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Fertilizer Burn

By Susan Jones

The saying "If some is good, more is better" is not necessarily a beneficial approach to fertilizing orchids. Plants will only absorb the amount of mineral nutrients they need, which is determined in part by the amount of light they receive, the temperatures they are grown in and the quantity of water available. Just as with people, too much food can cause serious health problems in orchids — excess mineral salts can build up, which they cannot tolerate. It is a gradual problem, affecting orchids that have been consistently overfertilized or have gone too long without repotting, allowing mineral salts to accumulate and concentrate over time.

Fertilizing If you grow a mixed collection, one in which a variety of genera are represented, the fertilizing needs of your plants may vary considerably. The general rule of thumb — applying a balanced fertilizer weekly, weakly — is a good starting point.

Leaftip Dieback - © 2008 by Greg Allikas
Too much or too strong fertilizer can burn orchid leaves and roots.

Many growers recommend that plants be watered with plain water, then watered a second time with a fertilizer solution. This ensures that the medium is thoroughly wet before fertilizer is applied. Some mixes, especially those containing pine bark, can be difficult to wet through, and so should be prewatered with plain water and left to sit a few minutes until the medium is completely damp. This helps reduce salt buildup and the possibility of root burn.

Most vandaceous orchids do best with copious amounts of fertilizer, and during growth may benefit from dilute applications of fertilizer as often as twice a week. Pleurothallids, on the other hand, do not require nearly the same quantity of nutrients, and may be better off with a biweekly schedule. In addition, any orchid will require more nutrients during periods of active growth, less during periods of slower grow and possibly none during dormancy.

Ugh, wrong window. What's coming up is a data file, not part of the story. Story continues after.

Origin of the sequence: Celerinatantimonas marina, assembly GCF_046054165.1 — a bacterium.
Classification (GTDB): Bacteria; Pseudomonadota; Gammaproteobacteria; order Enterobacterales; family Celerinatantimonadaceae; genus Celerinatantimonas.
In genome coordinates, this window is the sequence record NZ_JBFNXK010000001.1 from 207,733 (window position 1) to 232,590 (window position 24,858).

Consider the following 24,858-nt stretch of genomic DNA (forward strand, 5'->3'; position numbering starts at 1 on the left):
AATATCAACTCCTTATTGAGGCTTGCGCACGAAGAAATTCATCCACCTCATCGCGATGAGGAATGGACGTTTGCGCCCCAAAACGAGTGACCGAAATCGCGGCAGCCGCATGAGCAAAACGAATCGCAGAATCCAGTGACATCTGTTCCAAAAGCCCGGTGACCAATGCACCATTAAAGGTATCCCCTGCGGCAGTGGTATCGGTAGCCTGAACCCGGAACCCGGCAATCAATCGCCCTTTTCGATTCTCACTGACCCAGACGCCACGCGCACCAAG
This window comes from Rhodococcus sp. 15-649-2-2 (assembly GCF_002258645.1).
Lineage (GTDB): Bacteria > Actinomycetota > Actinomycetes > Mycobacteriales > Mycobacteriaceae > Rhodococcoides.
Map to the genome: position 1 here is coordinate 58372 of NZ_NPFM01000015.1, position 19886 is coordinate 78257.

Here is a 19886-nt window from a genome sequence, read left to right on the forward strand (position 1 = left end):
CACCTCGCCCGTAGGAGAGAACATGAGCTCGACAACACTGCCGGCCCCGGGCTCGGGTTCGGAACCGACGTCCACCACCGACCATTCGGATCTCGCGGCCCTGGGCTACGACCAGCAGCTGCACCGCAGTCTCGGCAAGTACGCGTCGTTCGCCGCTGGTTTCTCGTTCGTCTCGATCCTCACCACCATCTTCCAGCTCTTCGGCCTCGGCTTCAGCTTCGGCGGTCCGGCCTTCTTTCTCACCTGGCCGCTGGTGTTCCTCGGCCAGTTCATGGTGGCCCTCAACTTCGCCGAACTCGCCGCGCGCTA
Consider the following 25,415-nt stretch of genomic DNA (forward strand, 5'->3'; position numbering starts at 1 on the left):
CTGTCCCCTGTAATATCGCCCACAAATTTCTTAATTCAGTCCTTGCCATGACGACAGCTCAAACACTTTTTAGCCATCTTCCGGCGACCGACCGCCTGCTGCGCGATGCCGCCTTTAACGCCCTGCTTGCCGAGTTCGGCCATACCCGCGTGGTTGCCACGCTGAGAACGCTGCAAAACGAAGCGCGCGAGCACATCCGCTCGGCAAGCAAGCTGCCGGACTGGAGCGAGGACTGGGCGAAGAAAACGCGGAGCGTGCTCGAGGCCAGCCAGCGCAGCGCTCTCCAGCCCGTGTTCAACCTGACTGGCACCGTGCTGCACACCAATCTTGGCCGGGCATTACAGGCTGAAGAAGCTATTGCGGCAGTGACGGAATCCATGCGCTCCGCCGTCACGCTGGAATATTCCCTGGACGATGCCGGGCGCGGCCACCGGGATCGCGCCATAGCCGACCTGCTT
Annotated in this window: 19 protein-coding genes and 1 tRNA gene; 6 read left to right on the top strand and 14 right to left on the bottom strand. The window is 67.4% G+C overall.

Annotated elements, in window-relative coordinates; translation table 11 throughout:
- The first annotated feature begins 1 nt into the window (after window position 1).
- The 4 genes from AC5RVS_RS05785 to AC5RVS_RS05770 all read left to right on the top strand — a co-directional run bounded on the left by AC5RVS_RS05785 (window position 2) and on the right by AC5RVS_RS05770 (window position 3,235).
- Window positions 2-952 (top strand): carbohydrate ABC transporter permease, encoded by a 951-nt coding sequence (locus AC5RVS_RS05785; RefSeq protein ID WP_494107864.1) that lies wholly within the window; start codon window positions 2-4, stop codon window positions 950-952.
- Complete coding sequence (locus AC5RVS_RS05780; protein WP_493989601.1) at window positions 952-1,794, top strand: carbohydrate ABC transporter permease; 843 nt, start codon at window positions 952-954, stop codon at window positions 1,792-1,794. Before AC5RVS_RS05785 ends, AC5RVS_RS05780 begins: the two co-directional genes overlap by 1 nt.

Fertilizer can be applied weekly to biweekly at half or even a quarter of the strength recommended by its manufacturer. When in doubt, start with a more dilute solution and observe the results on your plants. Should the beginning quantity prove insufficient, the amount of fertilizer may be adjusted upward with fewer repercussions than burning the plant through over-fertilization.

There are many high-quality fertilizers available, but be sure the one you choose for your orchids is labeled specifically for their use, rather than an all-purpose garden or houseplant fertilizer. It should also include a balance of the three main elements: nitrogen (N), phosphorus (P) and potassium (K) (the percentage of each element usually appears on the label in numeric form, such as “7-7-7”; the remaining percentage is composed of inert ingredients), and ideally micronutrients as well.

Water quality Water quality is important, and contributes to the overall health of plants. Rainwater, melted snow, deionized water or reverse-osmosis (RO) water with a bit of tap water added are all low in dissolved mineral salts and considered safe for watering orchids. Chlorine damages orchids, but chlorinated tap water may still be used. Fill a container with the water for the plants and allow it to sit open overnight before watering. This allows the chlorine to dissipate. Well water and softened water are more tricky. Well water may have a high mineral content and softened water has sodium added, both of which can damage orchid roots. They may be treated with a reverse-osmosis system to filter out harmful salts.

Salt buildup Starting with water of excellent quality is important, but salts from added fertilizers may still accumulate over a period of time. Salt buildup looks like whitish to brownish crusts on the medium and around the pot, or on the surface of the mounting substrate on mounted orchids, and can be a sign of over-fertilizing. If allowed to remain, those salts will negatively impact the health of your plant. Fertilizer salts burn and kill orchids, especially in more sensitive genera like paphiopedilums, phragmipediums, pleurothallids and bulbophyllums.